Why It Will Be So Hard for the Broncos to Fire Vic Fangio

Denver Broncos head coach Vic Fangio's official team portrait.
Denver Broncos head coach Vic Fangio's official team portrait.
This past weekend was more relaxing than normal for Denver Broncos fans. After all, they didn't have to stress about a Broncos defeat on Sunday, since the team had already embarrassed itself on Thursday Night Football by way of a 17-14 loss to the Cleveland Browns and its second-string quarterback, Denver castoff Case Keenum. But while watching other NFL games play out yesterday, many boosters occupied themselves on Twitter by calling for the head of head coach Vic Fangio, as they've done regularly since the Broncos' three-game winning streak to start the 2021 campaign devolved into what is now four consecutive losses.

Still, it won't be easy for general manager George Paton to give Fangio the heave-ho even if Denver comes up short in its next contest, a Halloween home face-off against the Washington Football Team. That's because the potential candidates for interim head coach are so unbelievably weak.

The reasons for this situation have everything to do with Fangio. He's been allowed to choose the 24 assistant coaches on the Broncos roster, from which a fill-in HC would have to be chosen. And this group is dominated by people either beholden to Fangio and/or very much like him — white guys of a certain age with little or no head coaching experience. Moreover, the coaches in the most powerful positions are essentially damaged goods that would generate reactions every bit as negative as Fangio is receiving right now.

Pat Shurmur, 56, is a case in point. He's the offensive coordinator — one of the key roles on the staff. But since Denver's O has been an absolute catastrophe of late, the calls for his head have been just as loud as the ones for Fangio's. Indeed, Shurmur is likely to be scapegoated sooner than Big Vic, since he'll be easier to replace. Mike Shula, the quarterbacks' coach (and son of NFL coaching legend Don Shula), is an iffy candidate for interim head coach; his last time at the helm was his failed 2003-2006 stint at the University of Alabama, shortly before Nick Saban took over. But Denver loyalists would probably accept him more readily than Shurmur, who at this point is essentially a Dead Assistant Coach Walking.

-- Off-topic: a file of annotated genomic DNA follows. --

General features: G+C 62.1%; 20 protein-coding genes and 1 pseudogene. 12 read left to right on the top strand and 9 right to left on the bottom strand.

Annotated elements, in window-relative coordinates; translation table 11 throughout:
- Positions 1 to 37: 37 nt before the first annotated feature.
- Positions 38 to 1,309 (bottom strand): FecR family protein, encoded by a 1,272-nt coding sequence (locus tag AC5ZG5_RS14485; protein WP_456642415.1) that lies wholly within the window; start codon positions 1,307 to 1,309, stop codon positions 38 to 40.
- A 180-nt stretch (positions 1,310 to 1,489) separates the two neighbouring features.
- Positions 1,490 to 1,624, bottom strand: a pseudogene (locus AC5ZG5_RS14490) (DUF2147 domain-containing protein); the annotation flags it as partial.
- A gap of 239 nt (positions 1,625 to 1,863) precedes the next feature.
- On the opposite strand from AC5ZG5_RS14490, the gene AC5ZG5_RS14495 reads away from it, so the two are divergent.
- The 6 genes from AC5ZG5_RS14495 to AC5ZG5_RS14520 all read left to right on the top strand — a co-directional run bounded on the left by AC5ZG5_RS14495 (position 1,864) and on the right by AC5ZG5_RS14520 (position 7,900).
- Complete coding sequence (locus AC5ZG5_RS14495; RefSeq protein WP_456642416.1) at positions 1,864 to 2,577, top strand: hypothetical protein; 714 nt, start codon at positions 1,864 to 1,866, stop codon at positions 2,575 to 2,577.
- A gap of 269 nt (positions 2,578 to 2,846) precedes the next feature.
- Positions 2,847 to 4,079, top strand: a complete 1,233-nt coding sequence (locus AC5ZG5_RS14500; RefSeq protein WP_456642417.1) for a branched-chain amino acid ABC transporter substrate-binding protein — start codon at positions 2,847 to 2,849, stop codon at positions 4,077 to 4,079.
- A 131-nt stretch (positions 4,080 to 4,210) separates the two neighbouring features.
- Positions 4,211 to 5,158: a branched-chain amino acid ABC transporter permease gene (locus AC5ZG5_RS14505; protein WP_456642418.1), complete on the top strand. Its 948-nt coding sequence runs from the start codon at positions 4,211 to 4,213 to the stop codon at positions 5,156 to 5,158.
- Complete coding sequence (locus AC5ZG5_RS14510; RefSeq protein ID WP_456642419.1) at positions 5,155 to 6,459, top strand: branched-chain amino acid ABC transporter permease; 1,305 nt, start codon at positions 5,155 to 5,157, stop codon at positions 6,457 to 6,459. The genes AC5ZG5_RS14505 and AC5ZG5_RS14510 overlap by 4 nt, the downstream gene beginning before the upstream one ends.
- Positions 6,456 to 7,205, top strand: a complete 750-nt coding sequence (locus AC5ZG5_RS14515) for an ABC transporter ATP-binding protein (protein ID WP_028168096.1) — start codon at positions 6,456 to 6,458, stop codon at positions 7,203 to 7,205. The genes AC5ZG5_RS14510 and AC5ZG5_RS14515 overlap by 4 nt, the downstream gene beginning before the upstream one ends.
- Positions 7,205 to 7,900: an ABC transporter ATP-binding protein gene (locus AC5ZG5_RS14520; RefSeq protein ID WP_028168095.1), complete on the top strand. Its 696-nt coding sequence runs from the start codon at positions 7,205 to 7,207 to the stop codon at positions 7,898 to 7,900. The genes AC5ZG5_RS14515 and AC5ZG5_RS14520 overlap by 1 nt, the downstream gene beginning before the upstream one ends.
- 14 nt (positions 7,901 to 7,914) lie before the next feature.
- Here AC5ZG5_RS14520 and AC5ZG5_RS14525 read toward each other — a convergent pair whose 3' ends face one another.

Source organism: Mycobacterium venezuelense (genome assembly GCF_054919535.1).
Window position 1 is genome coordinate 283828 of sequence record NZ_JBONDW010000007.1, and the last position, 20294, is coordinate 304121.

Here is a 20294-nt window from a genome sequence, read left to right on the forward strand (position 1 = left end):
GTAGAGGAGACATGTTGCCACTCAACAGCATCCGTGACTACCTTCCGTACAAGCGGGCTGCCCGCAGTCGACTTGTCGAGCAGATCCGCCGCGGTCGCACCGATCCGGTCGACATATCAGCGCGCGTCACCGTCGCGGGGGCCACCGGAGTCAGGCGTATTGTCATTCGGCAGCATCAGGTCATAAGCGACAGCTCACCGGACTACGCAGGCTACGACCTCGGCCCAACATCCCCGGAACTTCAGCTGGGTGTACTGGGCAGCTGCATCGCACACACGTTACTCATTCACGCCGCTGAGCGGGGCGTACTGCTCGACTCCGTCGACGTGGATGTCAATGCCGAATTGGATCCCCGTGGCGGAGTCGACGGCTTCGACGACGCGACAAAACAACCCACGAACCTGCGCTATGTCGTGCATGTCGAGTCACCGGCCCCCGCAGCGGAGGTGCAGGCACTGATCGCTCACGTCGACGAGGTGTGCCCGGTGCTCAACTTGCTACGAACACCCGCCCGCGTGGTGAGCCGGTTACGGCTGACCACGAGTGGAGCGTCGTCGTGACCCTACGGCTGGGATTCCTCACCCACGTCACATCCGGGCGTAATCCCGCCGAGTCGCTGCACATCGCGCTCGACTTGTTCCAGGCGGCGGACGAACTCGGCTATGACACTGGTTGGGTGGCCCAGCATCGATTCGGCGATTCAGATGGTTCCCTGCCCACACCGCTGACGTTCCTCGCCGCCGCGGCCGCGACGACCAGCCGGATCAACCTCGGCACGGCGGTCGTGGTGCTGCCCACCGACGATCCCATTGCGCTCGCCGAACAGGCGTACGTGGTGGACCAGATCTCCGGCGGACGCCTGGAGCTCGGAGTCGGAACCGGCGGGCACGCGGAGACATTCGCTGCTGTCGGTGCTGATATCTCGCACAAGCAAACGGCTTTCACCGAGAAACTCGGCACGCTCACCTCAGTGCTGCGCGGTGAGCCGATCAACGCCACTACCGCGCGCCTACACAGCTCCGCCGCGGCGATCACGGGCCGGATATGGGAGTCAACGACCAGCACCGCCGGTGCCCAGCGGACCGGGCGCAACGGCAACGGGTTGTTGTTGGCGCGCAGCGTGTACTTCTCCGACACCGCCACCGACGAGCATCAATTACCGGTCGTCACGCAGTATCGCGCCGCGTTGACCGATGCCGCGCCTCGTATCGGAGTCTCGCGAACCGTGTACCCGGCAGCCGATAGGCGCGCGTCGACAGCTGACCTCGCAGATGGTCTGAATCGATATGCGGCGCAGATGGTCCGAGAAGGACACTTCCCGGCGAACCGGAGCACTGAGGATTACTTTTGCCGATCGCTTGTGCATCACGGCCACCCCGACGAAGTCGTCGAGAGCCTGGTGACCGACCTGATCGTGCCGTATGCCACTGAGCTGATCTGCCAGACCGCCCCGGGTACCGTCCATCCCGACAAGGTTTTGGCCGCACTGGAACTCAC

Likewise, defensive coordinator Ed Donatell is unlikely to get the nod, since he's too closely associated with the man everyone wants out. Fangio is in charge of the defense, leaving Donatell, despite many decades of experience, to essentially hold his clipboard.

What about special teams coordinator? That's the position Rich Bisaccia held when he was chosen to take the reins of the Las Vegas Raiders after head coach Jon Gruden resigned amid a scandal over racist, misogynistic and homophobic emails. But Bisaccia's equivalent with the Broncos is Tom McMahon, who's richly deserved a pink slip for his terrible work over recent seasons. Boosters would storm Empower Field at Mile High if he was chosen.

A similar lack of success would taint offensive-line master Mike Munchak, who was beaten out for head coach by Fangio three years back. Munchak is a member of the Hall of Fame, with an impeccable career — until he got to Denver. This year, the O-line has been such a flat-out disaster that giving Munchak a promotion would invite a public-relations Armageddon. The same goes for assistant offensive line coach Chris Kuper, a former Broncos player now tainted by association with a unit that will deserve every ounce of blame the next time quarterback Teddy Bridgewater limps off the gridiron.

True, there are plenty of other candidates: Mike Hiestand, who's Fangio's assistant in addition to helping out with the defensive line; wide receiver coach Zach Azzanni; offensive quality-control coaches Chris Cook and Justin Rascati; tight ends coach Wade Harman; running backs coach Curtis Modkins; defensive pass game specialist Chris Beake; linebackers coach Reggie Herring; defensive line coach Bill Kollar; outside linebackers coach John Pagano; defensive backs coach Christian Parker; defensive quality-control coach Nathaniel Willingham; assistant special teams coach Chris Gould or the five-member strength and conditioning unit. But practically all of them are Fangio acolytes or anonymous journeymen who would be perceived as new bosses little different from the old boss.

That doesn't mean that Fangio will survive the season, especially if the Broncos' losing skid continues. But the lousy nature of his potential replacements could keep him in charge longer than would have been the case if he was only being measured by performance.
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Michael Roberts has written for Westword since October 1990, serving stints as music editor and media columnist. He currently covers everything from breaking news and politics to sports and stories that defy categorization.
Contact: Michael Roberts